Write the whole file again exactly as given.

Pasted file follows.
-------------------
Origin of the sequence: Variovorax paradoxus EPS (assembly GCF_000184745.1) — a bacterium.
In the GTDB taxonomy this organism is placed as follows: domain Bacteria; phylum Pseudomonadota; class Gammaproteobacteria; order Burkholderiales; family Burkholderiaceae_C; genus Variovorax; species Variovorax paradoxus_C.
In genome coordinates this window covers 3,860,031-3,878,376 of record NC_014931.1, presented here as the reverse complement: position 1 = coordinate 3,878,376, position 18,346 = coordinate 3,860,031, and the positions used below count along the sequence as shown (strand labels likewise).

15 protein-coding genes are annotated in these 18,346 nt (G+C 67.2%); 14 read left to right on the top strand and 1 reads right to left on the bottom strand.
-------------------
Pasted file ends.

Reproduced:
Origin of the sequence: Variovorax paradoxus EPS (assembly GCF_000184745.1) — a bacterium.
In the GTDB taxonomy this organism is placed as follows: domain Bacteria; phylum Pseudomonadota; class Gammaproteobacteria; order Burkholderiales; family Burkholderiaceae_C; genus Variovorax; species Variovorax paradoxus_C.
In genome coordinates this window covers 3,860,031-3,878,376 of record NC_014931.1, presented here as the reverse complement: position 1 = coordinate 3,878,376, position 18,346 = coordinate 3,860,031, and the positions used below count along the sequence as shown (strand labels likewise).

15 protein-coding genes are annotated in these 18,346 nt (G+C 67.2%); 14 read left to right on the top strand and 1 reads right to left on the bottom strand.